Precisely when did that army of US DOE educational experts step back and ask:  Are there ways of testing for contextual knowledge, critical thinking, creativity – all of the things that Mr. Obama had and has given lip service, before continuing the standardized testing sledge hammer – that might be created, developed, and employed instead of the present testing?  Never addressed for fairly obvious reasons – political – states continue to be allowed to set their own standards of learning in spite of paper adoption of the proposed common core standards for English, science and math, what is tested, and how rigorously that happens.

And who let a self-serving corporate sector into the multi-billion dollar K-12 testing and scoring business, with psychometricians as test designers who have never graced the front of a classroom, extensive lobbying for more corporate education business, and every reason to ignore educational social responsibility in favor of cranking out even more unproductive testing for dollars?  Mr. Obama’s earlier advocacy of moving away from the lobbying model seems to have evaporated?

Why is Mr. Obama driving down this road?

Repetitively, President Obama is on the record acknowledging that the present model of public K-12 education accountability, with simplistic standardized testing as the cattle prod, is not a realistic model of learning assessment.  Yet tens of billions of tax dollars have been doled out, some with obvious political intent, to install by force a sub-optimal system of K-12 education that eschews critical thought, real learning, and that may well further harm an already deficient public model.  Why this wholly disingenuous strategy?

One thesis that touches all of the bases goes like this.  Our public K-12 model now defies more credible remedies because it is massive, cumbersome because of state variability, already subject to the influences of historical monopoly and a sense of entitlement, loosely and disjointedly controlled, and subject to both political manipulation for ideology and the machinations and power of our teachers’ unions. Add the obsolescence of most schools of education, the rates of change in information and knowledge that has outstripped the capacities and intellect of public systems to absorb them, and frequently misplaced values that dominate local school administration and board oversight.  The only Federal tool available was NCLB.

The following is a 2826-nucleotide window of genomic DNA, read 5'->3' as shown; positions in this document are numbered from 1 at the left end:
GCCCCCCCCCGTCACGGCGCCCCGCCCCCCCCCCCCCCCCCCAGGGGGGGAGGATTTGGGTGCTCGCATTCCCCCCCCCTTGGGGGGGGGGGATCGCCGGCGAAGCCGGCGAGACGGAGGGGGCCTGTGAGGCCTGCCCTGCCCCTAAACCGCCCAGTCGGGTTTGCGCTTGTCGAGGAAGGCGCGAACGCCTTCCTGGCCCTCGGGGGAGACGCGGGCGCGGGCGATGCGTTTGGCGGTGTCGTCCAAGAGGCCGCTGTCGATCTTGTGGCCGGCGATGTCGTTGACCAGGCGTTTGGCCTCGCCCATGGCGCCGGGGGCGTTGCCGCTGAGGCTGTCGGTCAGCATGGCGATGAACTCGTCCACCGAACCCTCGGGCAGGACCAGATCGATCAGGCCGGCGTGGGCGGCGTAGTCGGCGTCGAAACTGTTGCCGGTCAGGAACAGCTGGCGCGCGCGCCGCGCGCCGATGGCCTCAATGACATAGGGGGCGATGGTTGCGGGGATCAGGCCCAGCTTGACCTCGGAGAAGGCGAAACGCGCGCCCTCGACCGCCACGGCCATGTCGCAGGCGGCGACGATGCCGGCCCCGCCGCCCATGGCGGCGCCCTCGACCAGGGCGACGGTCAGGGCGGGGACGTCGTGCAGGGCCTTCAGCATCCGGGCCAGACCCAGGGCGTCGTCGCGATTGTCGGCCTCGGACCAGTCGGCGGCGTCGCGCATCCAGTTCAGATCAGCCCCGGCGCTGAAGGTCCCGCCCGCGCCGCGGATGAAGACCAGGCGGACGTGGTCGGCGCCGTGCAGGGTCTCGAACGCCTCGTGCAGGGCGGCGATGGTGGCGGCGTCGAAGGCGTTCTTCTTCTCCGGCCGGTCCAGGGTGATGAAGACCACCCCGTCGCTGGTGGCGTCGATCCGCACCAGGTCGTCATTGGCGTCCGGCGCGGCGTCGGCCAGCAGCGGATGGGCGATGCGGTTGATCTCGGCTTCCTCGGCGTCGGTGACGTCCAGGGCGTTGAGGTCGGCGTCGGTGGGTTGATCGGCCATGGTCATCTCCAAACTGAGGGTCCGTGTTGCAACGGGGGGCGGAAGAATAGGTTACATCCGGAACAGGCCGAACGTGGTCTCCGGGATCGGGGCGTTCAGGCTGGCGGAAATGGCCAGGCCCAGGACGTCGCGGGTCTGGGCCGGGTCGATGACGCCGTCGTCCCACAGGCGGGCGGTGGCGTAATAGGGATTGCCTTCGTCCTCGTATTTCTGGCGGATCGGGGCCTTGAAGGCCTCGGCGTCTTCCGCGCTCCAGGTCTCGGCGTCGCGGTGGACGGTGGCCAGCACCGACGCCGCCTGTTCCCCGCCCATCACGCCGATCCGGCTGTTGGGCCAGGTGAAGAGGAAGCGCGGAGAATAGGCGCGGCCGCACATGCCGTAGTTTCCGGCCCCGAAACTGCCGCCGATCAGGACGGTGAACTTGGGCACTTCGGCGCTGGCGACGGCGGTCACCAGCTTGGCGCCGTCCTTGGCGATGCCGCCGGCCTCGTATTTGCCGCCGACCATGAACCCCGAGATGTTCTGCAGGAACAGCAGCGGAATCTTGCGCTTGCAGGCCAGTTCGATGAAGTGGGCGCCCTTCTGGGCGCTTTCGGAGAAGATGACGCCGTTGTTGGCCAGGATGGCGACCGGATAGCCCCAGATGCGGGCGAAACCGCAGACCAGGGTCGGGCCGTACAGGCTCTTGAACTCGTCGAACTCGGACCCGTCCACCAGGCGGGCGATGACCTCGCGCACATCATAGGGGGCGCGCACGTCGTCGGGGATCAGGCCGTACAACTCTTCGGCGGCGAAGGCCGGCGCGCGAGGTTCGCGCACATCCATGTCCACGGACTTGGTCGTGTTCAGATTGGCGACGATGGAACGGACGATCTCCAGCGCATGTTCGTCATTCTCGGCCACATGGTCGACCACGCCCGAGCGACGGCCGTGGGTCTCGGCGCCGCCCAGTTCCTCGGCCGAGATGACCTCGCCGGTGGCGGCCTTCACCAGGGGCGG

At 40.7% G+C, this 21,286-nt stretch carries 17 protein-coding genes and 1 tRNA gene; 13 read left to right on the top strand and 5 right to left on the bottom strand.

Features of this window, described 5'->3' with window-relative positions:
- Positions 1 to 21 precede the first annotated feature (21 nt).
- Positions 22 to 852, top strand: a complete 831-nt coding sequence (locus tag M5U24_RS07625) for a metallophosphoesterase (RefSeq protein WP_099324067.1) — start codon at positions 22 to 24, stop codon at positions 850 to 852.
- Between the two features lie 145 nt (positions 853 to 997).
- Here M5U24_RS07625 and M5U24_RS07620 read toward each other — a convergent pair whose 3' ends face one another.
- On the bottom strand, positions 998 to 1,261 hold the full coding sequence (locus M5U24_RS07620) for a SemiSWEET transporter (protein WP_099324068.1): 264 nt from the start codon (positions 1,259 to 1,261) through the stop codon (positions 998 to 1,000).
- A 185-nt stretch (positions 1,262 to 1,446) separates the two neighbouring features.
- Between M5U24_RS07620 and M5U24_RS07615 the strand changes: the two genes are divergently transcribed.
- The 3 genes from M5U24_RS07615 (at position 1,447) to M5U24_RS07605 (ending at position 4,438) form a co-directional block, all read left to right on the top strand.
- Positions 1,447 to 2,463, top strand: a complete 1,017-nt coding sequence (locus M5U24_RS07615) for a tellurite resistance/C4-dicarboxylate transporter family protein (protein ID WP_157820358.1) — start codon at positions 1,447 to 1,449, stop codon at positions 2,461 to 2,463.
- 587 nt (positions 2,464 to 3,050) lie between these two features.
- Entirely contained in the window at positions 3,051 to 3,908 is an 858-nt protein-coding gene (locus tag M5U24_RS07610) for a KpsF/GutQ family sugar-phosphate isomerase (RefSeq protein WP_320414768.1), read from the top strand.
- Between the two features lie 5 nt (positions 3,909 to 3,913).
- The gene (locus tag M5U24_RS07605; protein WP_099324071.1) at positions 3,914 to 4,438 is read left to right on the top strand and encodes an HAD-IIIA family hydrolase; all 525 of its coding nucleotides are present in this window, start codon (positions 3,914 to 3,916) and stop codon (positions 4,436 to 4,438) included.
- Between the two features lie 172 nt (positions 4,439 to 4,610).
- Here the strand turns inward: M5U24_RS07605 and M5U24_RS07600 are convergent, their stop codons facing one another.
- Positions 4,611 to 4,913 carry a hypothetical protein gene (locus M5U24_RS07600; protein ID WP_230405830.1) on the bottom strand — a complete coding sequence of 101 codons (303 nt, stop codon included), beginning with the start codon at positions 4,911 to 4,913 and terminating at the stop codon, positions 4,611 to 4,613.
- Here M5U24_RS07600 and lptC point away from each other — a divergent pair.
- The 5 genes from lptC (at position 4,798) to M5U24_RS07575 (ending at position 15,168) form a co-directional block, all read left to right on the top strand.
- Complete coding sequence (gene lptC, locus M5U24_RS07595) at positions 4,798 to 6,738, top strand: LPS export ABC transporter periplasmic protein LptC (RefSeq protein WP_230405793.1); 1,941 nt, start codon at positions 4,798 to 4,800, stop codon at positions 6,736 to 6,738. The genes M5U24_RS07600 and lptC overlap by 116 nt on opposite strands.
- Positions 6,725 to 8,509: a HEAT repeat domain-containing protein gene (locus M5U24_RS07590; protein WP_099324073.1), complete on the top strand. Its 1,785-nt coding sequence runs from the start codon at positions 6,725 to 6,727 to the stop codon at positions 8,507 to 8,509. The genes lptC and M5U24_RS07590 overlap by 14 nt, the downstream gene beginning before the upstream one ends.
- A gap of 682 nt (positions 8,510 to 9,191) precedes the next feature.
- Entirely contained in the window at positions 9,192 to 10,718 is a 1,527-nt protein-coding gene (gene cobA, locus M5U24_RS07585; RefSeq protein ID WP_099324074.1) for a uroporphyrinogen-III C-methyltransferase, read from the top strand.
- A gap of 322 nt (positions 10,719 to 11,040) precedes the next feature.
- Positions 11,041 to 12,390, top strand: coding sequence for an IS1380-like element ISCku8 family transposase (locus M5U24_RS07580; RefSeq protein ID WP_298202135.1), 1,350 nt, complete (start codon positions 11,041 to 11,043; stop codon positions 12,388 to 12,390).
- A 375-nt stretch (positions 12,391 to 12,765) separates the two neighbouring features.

On the political front the more extremist Republicans in Congress would like to rip out all Federal links to K-12 education, even to the extreme of disassembling the US Department of Education.  To this point a factor impeding that has been that NCLB was originally passed on their watch under Mr. Bush.  (Parenthetically, and prophetically, the latest re-write of NCLB, and its Republican component authorship, has methodically ignored the White House’s calls for more accountability by seeking to reduce states’ responsibility for meeting NCLB requirements, already soft because of control of tests.)  Faced with the potential of declining Department of Education influence in any reform exercise, the White House employed a now familiar pragmatism and chose to use NCLB as its “carrier” for the reform message, hypocritically keeping present testing a basis for change.  “Race to the Top” was added in an attempt to use the only weapon the White House had, $10B, to bribe as many states as possible to run an “educational to-do” list of reductionist activities that “might” in some cases stick to the wall and improve systems’ educational processes.  It is already clear many systems simply took the money and ran, or have pursued the requirements as bureaucratic chores to be executed then go back to business-as-usual.